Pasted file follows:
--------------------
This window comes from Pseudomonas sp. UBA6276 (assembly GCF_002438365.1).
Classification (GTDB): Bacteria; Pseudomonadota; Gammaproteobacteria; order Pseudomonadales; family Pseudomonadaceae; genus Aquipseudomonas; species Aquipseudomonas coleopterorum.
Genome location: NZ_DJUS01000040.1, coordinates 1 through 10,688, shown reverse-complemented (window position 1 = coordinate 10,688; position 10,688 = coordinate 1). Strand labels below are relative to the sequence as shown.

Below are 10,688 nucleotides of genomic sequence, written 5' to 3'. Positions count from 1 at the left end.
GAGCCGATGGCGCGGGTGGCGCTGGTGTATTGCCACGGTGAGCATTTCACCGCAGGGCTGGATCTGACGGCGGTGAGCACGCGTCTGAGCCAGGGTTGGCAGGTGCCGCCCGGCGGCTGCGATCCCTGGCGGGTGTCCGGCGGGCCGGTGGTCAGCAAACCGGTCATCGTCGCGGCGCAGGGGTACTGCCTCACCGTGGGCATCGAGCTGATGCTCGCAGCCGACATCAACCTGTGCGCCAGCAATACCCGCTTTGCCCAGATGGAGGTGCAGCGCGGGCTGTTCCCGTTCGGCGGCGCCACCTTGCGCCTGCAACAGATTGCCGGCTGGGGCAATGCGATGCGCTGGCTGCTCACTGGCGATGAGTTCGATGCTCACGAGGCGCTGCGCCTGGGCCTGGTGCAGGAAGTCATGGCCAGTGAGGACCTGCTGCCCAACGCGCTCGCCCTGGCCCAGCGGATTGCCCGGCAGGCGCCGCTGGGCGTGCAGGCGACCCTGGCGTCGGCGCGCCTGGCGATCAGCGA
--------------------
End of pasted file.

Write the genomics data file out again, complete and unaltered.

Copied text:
This window comes from Pseudomonas sp. UBA6276 (assembly GCF_002438365.1).
Classification (GTDB): Bacteria; Pseudomonadota; Gammaproteobacteria; order Pseudomonadales; family Pseudomonadaceae; genus Aquipseudomonas; species Aquipseudomonas coleopterorum.
Genome location: NZ_DJUS01000040.1, coordinates 1 through 10,688, shown reverse-complemented (window position 1 = coordinate 10,688; position 10,688 = coordinate 1). Strand labels below are relative to the sequence as shown.

Below are 10,688 nucleotides of genomic sequence, written 5' to 3'. Positions count from 1 at the left end.
GAGCCGATGGCGCGGGTGGCGCTGGTGTATTGCCACGGTGAGCATTTCACCGCAGGGCTGGATCTGACGGCGGTGAGCACGCGTCTGAGCCAGGGTTGGCAGGTGCCGCCCGGCGGCTGCGATCCCTGGCGGGTGTCCGGCGGGCCGGTGGTCAGCAAACCGGTCATCGTCGCGGCGCAGGGGTACTGCCTCACCGTGGGCATCGAGCTGATGCTCGCAGCCGACATCAACCTGTGCGCCAGCAATACCCGCTTTGCCCAGATGGAGGTGCAGCGCGGGCTGTTCCCGTTCGGCGGCGCCACCTTGCGCCTGCAACAGATTGCCGGCTGGGGCAATGCGATGCGCTGGCTGCTCACTGGCGATGAGTTCGATGCTCACGAGGCGCTGCGCCTGGGCCTGGTGCAGGAAGTCATGGCCAGTGAGGACCTGCTGCCCAACGCGCTCGCCCTGGCCCAGCGGATTGCCCGGCAGGCGCCGCTGGGCGTGCAGGCGACCCTGGCGTCGGCGCGCCTGGCGATCAGCGA